Facebook Testing Screen-Sharing Feature for Live Broadcast


Facebook has been spotted testing a feature that lets you share your screen directly, in real time. The new addition gives Facebook users another reason to use its Live broadcast functionality and eliminates the need for any third-party software to share the screen on the social network. You need to install an extension on Chrome browser to start broadcasting your computer screen live.

As first spotted by Matt Navarra of The Next Web, Facebook Live has received a ‘Share Screen’ button to enable screen-sharing. Once you hit the button, Facebook prompts you to install the Chrome extension. It is worth noting here that the new development is yet to arrive on other Web browsers, including Apple Safari and Mozilla Firefox.

Following the installation of the extension, the screen-sharing feature allows you to choose which content you would like to share. You can either share the entire screen or a Chrome tab or an application window.

Up until now, you were required to use third-party Open Broadcaster Software to broadcast your screen with Facebook Live. That option is still useful if you’d like to go beyond a simple screen sharing as the new built-in feature is currently quite limited.

Facebook’s screen-sharing feature does not allow users to stream webcam footage alongside the content available on the screen. Also, Open Broadcaster Software supports a list of browsers — more than just Chrome.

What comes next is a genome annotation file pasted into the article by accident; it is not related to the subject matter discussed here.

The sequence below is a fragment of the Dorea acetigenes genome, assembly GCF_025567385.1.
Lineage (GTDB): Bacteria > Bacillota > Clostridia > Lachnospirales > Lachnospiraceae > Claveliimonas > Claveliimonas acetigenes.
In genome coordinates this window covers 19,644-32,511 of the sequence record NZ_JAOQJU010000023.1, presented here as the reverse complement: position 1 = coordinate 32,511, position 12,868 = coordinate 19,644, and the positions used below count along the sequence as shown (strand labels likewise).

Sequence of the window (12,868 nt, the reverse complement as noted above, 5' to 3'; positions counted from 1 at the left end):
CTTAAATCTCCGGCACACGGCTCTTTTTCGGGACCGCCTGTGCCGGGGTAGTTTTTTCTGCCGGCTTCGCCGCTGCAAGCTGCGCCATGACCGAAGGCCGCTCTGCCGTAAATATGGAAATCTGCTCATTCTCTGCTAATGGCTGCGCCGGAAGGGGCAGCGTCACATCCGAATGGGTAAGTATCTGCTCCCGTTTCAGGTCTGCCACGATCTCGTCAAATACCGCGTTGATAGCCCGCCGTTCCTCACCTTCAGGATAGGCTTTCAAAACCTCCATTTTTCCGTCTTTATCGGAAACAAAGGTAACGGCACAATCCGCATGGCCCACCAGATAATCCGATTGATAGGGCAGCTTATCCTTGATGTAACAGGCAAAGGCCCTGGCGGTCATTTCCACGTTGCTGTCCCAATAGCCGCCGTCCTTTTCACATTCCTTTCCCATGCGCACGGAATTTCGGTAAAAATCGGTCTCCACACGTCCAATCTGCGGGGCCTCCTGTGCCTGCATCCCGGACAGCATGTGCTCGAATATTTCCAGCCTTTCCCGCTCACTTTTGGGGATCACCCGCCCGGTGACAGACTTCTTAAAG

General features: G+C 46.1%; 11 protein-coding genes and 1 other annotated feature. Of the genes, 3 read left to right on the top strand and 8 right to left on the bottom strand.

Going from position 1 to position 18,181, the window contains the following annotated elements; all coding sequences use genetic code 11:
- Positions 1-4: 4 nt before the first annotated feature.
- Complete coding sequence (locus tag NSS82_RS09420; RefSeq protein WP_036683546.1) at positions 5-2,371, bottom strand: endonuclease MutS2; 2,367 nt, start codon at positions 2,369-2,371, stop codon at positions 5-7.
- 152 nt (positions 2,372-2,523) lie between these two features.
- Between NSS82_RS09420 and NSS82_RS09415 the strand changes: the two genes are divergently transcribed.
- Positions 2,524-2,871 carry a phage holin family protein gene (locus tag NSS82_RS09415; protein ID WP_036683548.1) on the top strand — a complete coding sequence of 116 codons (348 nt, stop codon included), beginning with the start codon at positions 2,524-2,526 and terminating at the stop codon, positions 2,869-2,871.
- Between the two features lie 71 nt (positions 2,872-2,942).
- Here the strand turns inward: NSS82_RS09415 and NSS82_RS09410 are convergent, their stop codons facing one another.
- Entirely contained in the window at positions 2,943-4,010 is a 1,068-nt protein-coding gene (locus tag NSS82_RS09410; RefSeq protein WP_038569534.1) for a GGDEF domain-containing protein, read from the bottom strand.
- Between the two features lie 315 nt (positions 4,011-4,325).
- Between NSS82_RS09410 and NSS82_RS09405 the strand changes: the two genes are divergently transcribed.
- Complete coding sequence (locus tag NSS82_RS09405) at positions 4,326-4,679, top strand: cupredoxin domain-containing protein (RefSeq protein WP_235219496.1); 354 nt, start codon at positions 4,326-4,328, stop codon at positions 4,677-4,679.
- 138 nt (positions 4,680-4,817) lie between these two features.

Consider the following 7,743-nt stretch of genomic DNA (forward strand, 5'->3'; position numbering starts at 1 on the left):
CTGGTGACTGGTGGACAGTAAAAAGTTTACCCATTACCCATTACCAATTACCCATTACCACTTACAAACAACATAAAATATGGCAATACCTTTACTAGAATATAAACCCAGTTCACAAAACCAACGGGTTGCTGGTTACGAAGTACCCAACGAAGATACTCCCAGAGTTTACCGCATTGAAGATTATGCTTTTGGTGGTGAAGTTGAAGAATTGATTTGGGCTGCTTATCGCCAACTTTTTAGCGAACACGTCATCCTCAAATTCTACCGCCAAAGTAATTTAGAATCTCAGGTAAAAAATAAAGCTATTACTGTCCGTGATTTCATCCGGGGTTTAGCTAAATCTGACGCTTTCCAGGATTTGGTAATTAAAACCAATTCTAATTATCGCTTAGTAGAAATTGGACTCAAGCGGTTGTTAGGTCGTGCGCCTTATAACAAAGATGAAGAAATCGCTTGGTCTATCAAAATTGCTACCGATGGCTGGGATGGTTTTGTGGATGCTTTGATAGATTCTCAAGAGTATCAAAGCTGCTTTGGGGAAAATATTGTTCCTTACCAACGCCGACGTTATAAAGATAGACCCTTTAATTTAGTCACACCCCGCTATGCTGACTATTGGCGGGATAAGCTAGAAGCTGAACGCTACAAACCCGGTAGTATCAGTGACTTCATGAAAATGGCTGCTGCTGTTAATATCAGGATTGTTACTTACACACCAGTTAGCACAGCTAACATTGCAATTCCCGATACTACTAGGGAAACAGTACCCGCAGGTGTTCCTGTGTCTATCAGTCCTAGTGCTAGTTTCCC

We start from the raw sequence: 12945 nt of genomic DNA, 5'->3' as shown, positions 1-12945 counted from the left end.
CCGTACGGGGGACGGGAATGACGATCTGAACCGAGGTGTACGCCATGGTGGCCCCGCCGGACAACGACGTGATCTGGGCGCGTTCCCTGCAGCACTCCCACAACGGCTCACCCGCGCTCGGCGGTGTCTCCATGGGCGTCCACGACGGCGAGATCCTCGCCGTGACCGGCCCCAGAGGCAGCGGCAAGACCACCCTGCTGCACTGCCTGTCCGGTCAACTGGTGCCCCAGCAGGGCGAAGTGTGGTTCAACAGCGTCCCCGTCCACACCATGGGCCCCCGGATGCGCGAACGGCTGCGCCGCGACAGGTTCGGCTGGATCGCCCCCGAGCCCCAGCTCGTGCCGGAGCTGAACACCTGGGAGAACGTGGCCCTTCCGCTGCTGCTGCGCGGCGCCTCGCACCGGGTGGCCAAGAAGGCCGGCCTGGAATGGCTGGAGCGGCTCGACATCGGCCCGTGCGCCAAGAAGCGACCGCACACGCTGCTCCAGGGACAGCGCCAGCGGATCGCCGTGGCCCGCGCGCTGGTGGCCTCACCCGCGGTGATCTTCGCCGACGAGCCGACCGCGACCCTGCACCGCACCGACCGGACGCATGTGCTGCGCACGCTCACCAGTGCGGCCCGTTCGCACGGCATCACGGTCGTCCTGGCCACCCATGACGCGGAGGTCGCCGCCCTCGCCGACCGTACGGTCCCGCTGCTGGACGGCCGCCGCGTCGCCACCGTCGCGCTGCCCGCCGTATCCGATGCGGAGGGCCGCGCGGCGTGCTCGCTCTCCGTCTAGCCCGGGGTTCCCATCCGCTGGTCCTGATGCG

The initial test conducted by Navarra showed that the live stream through the built-in screen-sharing feature is not of high quality. However, this might be due to a poor Internet connection.

This is not the first time when Facebook has attempted to persuade users with its Live stream functionality. Debuted in April 2016, Facebook Live is taking on the live video stream feature of YouTube. The functionality was originally limited to celebrity users and was a part of Facebook Mentions. But with the growing demand for videos in the social media world, the Mark Zuckerberg-led company extended live-streaming support to PCs as well as mobile devices in the recent past.

In August this year, Facebook acquired German computer vision startup Fayteq. The acquisition would help the Menlo Park-headquartered company uplift its live-streaming functionality with online editing features.


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Louis Ojibe

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